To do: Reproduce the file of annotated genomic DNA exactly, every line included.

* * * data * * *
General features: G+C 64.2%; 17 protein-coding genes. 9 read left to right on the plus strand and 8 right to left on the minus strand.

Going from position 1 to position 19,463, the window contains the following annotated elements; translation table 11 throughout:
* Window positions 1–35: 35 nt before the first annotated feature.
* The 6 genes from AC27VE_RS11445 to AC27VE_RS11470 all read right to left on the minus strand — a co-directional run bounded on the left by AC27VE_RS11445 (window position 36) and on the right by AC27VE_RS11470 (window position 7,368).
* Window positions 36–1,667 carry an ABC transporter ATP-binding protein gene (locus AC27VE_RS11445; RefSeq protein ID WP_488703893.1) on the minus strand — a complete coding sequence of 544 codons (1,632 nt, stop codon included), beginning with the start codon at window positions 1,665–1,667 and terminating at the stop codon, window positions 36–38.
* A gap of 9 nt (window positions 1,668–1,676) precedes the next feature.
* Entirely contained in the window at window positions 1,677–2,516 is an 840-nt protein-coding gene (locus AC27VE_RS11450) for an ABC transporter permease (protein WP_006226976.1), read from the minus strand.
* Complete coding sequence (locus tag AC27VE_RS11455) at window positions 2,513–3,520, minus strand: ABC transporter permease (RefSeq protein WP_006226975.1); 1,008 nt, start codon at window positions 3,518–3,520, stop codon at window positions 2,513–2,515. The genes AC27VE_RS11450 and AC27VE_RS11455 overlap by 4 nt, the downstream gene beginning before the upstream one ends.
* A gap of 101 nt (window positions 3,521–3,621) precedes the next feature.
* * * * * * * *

General features: G+C 64.2%; 17 protein-coding genes. 9 read left to right on the plus strand and 8 right to left on the minus strand.

Going from position 1 to position 19,463, the window contains the following annotated elements; translation table 11 throughout:
* Window positions 1–35: 35 nt before the first annotated feature.
* The 6 genes from AC27VE_RS11445 to AC27VE_RS11470 all read right to left on the minus strand — a co-directional run bounded on the left by AC27VE_RS11445 (window position 36) and on the right by AC27VE_RS11470 (window position 7,368).
* Window positions 36–1,667 carry an ABC transporter ATP-binding protein gene (locus AC27VE_RS11445; RefSeq protein ID WP_488703893.1) on the minus strand — a complete coding sequence of 544 codons (1,632 nt, stop codon included), beginning with the start codon at window positions 1,665–1,667 and terminating at the stop codon, window positions 36–38.
* A gap of 9 nt (window positions 1,668–1,676) precedes the next feature.
* Entirely contained in the window at window positions 1,677–2,516 is an 840-nt protein-coding gene (locus AC27VE_RS11450) for an ABC transporter permease (protein WP_006226976.1), read from the minus strand.
* Complete coding sequence (locus tag AC27VE_RS11455) at window positions 2,513–3,520, minus strand: ABC transporter permease (RefSeq protein WP_006226975.1); 1,008 nt, start codon at window positions 3,518–3,520, stop codon at window positions 2,513–2,515. The genes AC27VE_RS11450 and AC27VE_RS11455 overlap by 4 nt, the downstream gene beginning before the upstream one ends.
* A gap of 101 nt (window positions 3,521–3,621) precedes the next feature.